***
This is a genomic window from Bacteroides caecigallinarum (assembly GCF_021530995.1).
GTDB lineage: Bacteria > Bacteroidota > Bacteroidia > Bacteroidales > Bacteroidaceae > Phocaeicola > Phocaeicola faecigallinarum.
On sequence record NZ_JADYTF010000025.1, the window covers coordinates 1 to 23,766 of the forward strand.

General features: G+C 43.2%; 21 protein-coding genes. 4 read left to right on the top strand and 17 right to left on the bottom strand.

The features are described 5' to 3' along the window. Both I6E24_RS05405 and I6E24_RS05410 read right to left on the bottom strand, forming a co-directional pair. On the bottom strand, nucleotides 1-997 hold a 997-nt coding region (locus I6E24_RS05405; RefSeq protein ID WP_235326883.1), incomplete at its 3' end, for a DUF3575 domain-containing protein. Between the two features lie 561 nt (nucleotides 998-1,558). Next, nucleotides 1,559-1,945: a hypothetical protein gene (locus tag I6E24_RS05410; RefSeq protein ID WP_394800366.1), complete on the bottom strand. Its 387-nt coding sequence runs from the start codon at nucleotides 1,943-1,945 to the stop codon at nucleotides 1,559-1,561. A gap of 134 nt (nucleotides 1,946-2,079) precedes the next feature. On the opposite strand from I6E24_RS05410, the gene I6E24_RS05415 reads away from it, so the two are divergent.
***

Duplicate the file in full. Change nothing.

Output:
This is a genomic window from Bacteroides caecigallinarum (assembly GCF_021530995.1).
GTDB lineage: Bacteria > Bacteroidota > Bacteroidia > Bacteroidales > Bacteroidaceae > Phocaeicola > Phocaeicola faecigallinarum.
On sequence record NZ_JADYTF010000025.1, the window covers coordinates 1 to 23,766 of the forward strand.

General features: G+C 43.2%; 21 protein-coding genes. 4 read left to right on the top strand and 17 right to left on the bottom strand.

The features are described 5' to 3' along the window. Both I6E24_RS05405 and I6E24_RS05410 read right to left on the bottom strand, forming a co-directional pair. On the bottom strand, nucleotides 1-997 hold a 997-nt coding region (locus I6E24_RS05405; RefSeq protein ID WP_235326883.1), incomplete at its 3' end, for a DUF3575 domain-containing protein. Between the two features lie 561 nt (nucleotides 998-1,558). Next, nucleotides 1,559-1,945: a hypothetical protein gene (locus tag I6E24_RS05410; RefSeq protein ID WP_394800366.1), complete on the bottom strand. Its 387-nt coding sequence runs from the start codon at nucleotides 1,943-1,945 to the stop codon at nucleotides 1,559-1,561. A gap of 134 nt (nucleotides 1,946-2,079) precedes the next feature. On the opposite strand from I6E24_RS05410, the gene I6E24_RS05415 reads away from it, so the two are divergent.